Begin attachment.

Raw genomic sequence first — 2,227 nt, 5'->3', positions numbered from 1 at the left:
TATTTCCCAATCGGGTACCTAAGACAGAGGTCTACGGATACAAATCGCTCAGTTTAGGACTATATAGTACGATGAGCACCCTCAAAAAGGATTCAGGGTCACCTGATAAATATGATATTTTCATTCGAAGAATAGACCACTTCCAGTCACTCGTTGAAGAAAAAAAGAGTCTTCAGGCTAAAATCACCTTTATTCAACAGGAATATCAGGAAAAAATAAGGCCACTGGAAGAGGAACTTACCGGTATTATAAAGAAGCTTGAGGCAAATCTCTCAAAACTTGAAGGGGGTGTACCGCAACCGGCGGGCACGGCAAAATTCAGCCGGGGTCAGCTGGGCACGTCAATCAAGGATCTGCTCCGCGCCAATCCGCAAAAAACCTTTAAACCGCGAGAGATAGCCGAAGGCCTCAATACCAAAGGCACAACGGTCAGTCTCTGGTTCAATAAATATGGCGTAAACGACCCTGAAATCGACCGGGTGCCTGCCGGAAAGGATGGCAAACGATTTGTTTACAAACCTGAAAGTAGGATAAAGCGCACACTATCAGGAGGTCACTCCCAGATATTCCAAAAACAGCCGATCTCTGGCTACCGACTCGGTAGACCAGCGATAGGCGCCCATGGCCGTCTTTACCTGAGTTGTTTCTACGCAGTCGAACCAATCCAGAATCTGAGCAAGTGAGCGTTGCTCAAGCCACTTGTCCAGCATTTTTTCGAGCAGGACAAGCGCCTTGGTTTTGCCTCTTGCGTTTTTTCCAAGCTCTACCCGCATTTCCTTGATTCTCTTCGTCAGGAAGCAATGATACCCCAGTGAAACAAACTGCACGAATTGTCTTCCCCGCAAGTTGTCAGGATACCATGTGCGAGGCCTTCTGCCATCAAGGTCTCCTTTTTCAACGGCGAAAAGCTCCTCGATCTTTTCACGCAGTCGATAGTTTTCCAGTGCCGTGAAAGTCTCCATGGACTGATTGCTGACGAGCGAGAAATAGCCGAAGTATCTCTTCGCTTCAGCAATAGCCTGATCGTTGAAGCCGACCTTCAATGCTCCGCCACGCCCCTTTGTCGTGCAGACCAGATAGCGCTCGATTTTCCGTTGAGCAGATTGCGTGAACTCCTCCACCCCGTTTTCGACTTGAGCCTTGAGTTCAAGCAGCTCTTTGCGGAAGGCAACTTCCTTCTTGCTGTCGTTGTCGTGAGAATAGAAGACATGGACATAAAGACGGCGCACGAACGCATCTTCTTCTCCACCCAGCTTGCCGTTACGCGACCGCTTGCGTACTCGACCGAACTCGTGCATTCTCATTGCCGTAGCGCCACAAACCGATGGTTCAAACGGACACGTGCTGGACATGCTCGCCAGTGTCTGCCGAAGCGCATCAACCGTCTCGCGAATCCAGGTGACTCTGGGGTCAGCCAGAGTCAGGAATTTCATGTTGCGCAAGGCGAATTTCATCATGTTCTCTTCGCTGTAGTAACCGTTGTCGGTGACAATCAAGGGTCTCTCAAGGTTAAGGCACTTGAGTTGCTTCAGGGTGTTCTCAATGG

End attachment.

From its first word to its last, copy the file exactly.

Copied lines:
Raw genomic sequence first — 2,227 nt, 5'->3', positions numbered from 1 at the left:
TATTTCCCAATCGGGTACCTAAGACAGAGGTCTACGGATACAAATCGCTCAGTTTAGGACTATATAGTACGATGAGCACCCTCAAAAAGGATTCAGGGTCACCTGATAAATATGATATTTTCATTCGAAGAATAGACCACTTCCAGTCACTCGTTGAAGAAAAAAAGAGTCTTCAGGCTAAAATCACCTTTATTCAACAGGAATATCAGGAAAAAATAAGGCCACTGGAAGAGGAACTTACCGGTATTATAAAGAAGCTTGAGGCAAATCTCTCAAAACTTGAAGGGGGTGTACCGCAACCGGCGGGCACGGCAAAATTCAGCCGGGGTCAGCTGGGCACGTCAATCAAGGATCTGCTCCGCGCCAATCCGCAAAAAACCTTTAAACCGCGAGAGATAGCCGAAGGCCTCAATACCAAAGGCACAACGGTCAGTCTCTGGTTCAATAAATATGGCGTAAACGACCCTGAAATCGACCGGGTGCCTGCCGGAAAGGATGGCAAACGATTTGTTTACAAACCTGAAAGTAGGATAAAGCGCACACTATCAGGAGGTCACTCCCAGATATTCCAAAAACAGCCGATCTCTGGCTACCGACTCGGTAGACCAGCGATAGGCGCCCATGGCCGTCTTTACCTGAGTTGTTTCTACGCAGTCGAACCAATCCAGAATCTGAGCAAGTGAGCGTTGCTCAAGCCACTTGTCCAGCATTTTTTCGAGCAGGACAAGCGCCTTGGTTTTGCCTCTTGCGTTTTTTCCAAGCTCTACCCGCATTTCCTTGATTCTCTTCGTCAGGAAGCAATGATACCCCAGTGAAACAAACTGCACGAATTGTCTTCCCCGCAAGTTGTCAGGATACCATGTGCGAGGCCTTCTGCCATCAAGGTCTCCTTTTTCAACGGCGAAAAGCTCCTCGATCTTTTCACGCAGTCGATAGTTTTCCAGTGCCGTGAAAGTCTCCATGGACTGATTGCTGACGAGCGAGAAATAGCCGAAGTATCTCTTCGCTTCAGCAATAGCCTGATCGTTGAAGCCGACCTTCAATGCTCCGCCACGCCCCTTTGTCGTGCAGACCAGATAGCGCTCGATTTTCCGTTGAGCAGATTGCGTGAACTCCTCCACCCCGTTTTCGACTTGAGCCTTGAGTTCAAGCAGCTCTTTGCGGAAGGCAACTTCCTTCTTGCTGTCGTTGTCGTGAGAATAGAAGACATGGACATAAAGACGGCGCACGAACGCATCTTCTTCTCCACCCAGCTTGCCGTTACGCGACCGCTTGCGTACTCGACCGAACTCGTGCATTCTCATTGCCGTAGCGCCACAAACCGATGGTTCAAACGGACACGTGCTGGACATGCTCGCCAGTGTCTGCCGAAGCGCATCAACCGTCTCGCGAATCCAGGTGACTCTGGGGTCAGCCAGAGTCAGGAATTTCATGTTGCGCAAGGCGAATTTCATCATGTTCTCTTCGCTGTAGTAACCGTTGTCGGTGACAATCAAGGGTCTCTCAAGGTTAAGGCACTTGAGTTGCTTCAGGGTGTTCTCAATGG